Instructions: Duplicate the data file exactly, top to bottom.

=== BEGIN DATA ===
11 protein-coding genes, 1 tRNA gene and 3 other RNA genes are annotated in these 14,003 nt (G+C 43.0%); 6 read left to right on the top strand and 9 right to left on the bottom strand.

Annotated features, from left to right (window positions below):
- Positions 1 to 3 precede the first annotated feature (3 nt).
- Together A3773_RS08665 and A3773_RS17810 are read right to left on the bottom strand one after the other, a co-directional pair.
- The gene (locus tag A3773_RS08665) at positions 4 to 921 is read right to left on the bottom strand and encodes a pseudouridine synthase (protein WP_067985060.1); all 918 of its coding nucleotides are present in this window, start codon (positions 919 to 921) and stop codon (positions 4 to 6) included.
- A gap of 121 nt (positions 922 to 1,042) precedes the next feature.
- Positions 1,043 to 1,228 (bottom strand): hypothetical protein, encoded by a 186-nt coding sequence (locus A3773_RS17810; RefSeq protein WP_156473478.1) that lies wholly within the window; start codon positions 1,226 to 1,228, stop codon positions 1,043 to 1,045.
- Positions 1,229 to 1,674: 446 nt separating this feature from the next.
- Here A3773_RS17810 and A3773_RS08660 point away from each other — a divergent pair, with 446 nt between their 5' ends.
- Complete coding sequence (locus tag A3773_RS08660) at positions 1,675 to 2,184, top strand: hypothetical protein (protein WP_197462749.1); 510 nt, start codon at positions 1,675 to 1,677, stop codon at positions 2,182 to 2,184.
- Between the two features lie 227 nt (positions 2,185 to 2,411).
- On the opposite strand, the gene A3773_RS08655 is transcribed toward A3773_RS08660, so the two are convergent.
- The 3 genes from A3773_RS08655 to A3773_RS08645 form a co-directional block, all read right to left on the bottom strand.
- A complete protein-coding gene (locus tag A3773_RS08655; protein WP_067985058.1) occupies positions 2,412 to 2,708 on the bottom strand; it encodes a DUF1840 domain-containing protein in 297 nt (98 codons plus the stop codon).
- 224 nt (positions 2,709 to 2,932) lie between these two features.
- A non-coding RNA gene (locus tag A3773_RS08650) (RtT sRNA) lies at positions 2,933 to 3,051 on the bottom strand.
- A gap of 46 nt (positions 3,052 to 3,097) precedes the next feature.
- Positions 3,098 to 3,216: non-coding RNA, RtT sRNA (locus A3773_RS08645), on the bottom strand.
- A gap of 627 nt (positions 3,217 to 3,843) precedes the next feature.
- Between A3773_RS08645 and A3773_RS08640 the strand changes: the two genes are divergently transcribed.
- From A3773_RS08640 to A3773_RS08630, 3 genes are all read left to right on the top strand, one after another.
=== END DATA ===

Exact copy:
11 protein-coding genes, 1 tRNA gene and 3 other RNA genes are annotated in these 14,003 nt (G+C 43.0%); 6 read left to right on the top strand and 9 right to left on the bottom strand.

Annotated features, from left to right (window positions below):
- Positions 1 to 3 precede the first annotated feature (3 nt).
- Together A3773_RS08665 and A3773_RS17810 are read right to left on the bottom strand one after the other, a co-directional pair.
- The gene (locus tag A3773_RS08665) at positions 4 to 921 is read right to left on the bottom strand and encodes a pseudouridine synthase (protein WP_067985060.1); all 918 of its coding nucleotides are present in this window, start codon (positions 919 to 921) and stop codon (positions 4 to 6) included.
- A gap of 121 nt (positions 922 to 1,042) precedes the next feature.
- Positions 1,043 to 1,228 (bottom strand): hypothetical protein, encoded by a 186-nt coding sequence (locus A3773_RS17810; RefSeq protein WP_156473478.1) that lies wholly within the window; start codon positions 1,226 to 1,228, stop codon positions 1,043 to 1,045.
- Positions 1,229 to 1,674: 446 nt separating this feature from the next.
- Here A3773_RS17810 and A3773_RS08660 point away from each other — a divergent pair, with 446 nt between their 5' ends.
- Complete coding sequence (locus tag A3773_RS08660) at positions 1,675 to 2,184, top strand: hypothetical protein (protein WP_197462749.1); 510 nt, start codon at positions 1,675 to 1,677, stop codon at positions 2,182 to 2,184.
- Between the two features lie 227 nt (positions 2,185 to 2,411).
- On the opposite strand, the gene A3773_RS08655 is transcribed toward A3773_RS08660, so the two are convergent.
- The 3 genes from A3773_RS08655 to A3773_RS08645 form a co-directional block, all read right to left on the bottom strand.
- A complete protein-coding gene (locus tag A3773_RS08655; protein WP_067985058.1) occupies positions 2,412 to 2,708 on the bottom strand; it encodes a DUF1840 domain-containing protein in 297 nt (98 codons plus the stop codon).
- 224 nt (positions 2,709 to 2,932) lie between these two features.
- A non-coding RNA gene (locus tag A3773_RS08650) (RtT sRNA) lies at positions 2,933 to 3,051 on the bottom strand.
- A gap of 46 nt (positions 3,052 to 3,097) precedes the next feature.
- Positions 3,098 to 3,216: non-coding RNA, RtT sRNA (locus A3773_RS08645), on the bottom strand.
- A gap of 627 nt (positions 3,217 to 3,843) precedes the next feature.
- Between A3773_RS08645 and A3773_RS08640 the strand changes: the two genes are divergently transcribed.
- From A3773_RS08640 to A3773_RS08630, 3 genes are all read left to right on the top strand, one after another.